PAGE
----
Sound Mix-ups (Phonological Processes)
Sometimes, children will substitute certain sounds for others, for example they might pronounce all ‘k’ sounds as ‘t’ and therefore “car” is pronounced as “tar”. This substitution of sounds is called a ‘phonological process’. It is normal for children to use these sound substitutions as their speech develops, however sometimes children continue to substitute these sounds as they get older and require therapy to learn to make a distinction between different speech sounds. Phonological processes are not due to a difficulty articulating a certain sound, but rather a difficulty organising the patterns of sound in the brain and recognising which sounds belong in which words. Children with phonological processes are still developing their understanding that each sound needs to be distinct from other sounds in order for us to be understood. For example, a child with the phonological process called ‘velar fronting’ will substitute ‘k’ sounds with ‘t’ sounds, so, as stated in the example above, will pronounce “car” as “tar”. However, if asked to say “k” by itself, the child is able to do so correctly. Therefore, the difficulty is not due to difficulty articulating the ‘k’ sound, but rather difficulty recognising that the word ‘car’ starts with a ‘k’ sound, not a ‘t’ sound.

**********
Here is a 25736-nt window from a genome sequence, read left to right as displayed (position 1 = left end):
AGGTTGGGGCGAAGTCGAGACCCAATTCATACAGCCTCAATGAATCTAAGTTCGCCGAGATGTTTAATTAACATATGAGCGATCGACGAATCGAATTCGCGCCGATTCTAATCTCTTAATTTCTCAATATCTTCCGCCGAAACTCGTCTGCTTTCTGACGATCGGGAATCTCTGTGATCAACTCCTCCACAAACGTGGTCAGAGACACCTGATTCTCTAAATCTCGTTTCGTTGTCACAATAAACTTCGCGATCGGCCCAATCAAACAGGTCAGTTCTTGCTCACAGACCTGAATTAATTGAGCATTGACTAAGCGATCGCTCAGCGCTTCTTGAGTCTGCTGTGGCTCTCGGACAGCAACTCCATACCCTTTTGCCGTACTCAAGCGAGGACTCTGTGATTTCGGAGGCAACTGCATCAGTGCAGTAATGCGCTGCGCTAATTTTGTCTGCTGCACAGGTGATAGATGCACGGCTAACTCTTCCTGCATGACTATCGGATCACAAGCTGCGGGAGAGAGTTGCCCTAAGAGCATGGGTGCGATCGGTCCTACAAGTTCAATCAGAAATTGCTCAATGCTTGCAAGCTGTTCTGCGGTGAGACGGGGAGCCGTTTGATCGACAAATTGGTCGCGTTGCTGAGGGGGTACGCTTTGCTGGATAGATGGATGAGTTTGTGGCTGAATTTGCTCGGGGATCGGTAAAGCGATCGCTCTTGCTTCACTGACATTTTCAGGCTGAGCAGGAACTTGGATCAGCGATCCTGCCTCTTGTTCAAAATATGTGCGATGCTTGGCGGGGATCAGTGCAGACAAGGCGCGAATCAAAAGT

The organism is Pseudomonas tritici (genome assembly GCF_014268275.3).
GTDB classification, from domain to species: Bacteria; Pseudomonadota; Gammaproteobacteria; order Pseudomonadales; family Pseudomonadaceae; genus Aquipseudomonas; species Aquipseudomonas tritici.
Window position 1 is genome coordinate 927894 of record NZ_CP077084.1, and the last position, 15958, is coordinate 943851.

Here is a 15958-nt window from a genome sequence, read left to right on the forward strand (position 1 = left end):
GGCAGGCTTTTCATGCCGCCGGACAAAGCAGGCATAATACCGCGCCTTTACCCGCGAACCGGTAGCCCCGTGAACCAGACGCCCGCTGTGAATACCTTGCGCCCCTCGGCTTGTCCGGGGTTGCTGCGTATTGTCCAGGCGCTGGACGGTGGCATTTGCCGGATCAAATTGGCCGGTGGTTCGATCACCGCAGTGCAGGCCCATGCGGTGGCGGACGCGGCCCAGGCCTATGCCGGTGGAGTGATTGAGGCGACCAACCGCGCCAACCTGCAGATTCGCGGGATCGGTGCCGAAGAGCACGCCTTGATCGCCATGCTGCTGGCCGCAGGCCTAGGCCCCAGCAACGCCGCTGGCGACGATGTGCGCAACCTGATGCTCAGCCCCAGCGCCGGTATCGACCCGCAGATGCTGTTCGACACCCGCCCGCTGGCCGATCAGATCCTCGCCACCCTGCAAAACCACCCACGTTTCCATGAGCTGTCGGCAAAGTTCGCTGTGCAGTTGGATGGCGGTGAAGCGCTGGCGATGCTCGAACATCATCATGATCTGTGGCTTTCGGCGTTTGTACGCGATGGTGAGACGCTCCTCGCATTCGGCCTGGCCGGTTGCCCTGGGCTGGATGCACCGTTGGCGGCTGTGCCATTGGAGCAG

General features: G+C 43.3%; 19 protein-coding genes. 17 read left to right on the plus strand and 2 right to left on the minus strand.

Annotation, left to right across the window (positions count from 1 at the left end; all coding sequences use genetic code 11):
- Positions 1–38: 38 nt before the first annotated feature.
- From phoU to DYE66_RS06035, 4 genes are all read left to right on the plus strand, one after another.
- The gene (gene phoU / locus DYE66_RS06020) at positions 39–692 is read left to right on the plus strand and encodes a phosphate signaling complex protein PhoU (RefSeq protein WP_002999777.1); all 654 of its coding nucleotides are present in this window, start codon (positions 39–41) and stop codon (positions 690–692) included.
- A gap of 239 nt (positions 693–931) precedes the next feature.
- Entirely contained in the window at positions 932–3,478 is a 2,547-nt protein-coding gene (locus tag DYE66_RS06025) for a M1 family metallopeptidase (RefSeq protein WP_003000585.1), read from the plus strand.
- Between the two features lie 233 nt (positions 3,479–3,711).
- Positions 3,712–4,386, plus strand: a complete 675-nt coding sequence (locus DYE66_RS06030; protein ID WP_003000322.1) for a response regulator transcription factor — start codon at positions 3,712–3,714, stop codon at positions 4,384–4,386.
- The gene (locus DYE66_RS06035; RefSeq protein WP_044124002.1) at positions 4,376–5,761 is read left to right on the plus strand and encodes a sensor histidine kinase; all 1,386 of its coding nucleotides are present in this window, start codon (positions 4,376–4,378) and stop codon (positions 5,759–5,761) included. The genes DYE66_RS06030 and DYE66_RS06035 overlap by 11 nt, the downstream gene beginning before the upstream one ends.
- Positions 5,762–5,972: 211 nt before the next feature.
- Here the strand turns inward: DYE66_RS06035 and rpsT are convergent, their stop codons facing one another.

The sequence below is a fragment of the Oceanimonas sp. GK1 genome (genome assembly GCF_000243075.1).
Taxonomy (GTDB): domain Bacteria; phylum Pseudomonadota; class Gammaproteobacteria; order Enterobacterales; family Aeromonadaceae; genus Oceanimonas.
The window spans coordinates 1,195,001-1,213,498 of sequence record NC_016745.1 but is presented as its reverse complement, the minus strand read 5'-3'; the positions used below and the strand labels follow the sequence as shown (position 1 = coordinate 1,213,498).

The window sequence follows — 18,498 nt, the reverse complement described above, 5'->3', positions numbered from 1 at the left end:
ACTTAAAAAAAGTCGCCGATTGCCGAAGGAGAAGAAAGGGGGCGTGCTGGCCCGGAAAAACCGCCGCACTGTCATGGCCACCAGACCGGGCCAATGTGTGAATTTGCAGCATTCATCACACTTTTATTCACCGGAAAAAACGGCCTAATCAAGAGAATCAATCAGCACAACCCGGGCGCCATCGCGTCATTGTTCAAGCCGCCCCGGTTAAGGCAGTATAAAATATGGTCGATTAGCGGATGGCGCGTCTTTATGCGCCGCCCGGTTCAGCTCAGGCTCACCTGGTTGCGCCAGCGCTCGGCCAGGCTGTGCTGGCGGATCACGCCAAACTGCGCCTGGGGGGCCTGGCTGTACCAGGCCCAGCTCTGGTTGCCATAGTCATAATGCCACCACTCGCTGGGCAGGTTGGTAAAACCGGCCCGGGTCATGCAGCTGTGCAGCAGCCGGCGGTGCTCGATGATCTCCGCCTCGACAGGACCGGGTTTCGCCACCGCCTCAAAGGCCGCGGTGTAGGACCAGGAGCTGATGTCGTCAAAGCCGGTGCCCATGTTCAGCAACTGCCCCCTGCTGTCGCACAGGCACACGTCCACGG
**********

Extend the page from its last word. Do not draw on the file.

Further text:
Why is it important to see a Speech Pathologist for Sound mix-ups (Phonological Processes)?
As mentioned above, Phonological Processes are a normal stage in speech development. However, Phonological Processes which do not begin to resolve by themselves may leave your child mispronouncing words long term. In these instances, speech therapy is important to build the child’s understanding of the different sounds within words. This is not only important for their communication, but also necessary in order to develop strong reading and spelling skills. A Speech Pathologist will assess your child’s speech to identify the sounds that your child is having trouble with. Based on the observations made during the assessment, the Speech Pathologist will discuss the recommended management for your child’s difficulties.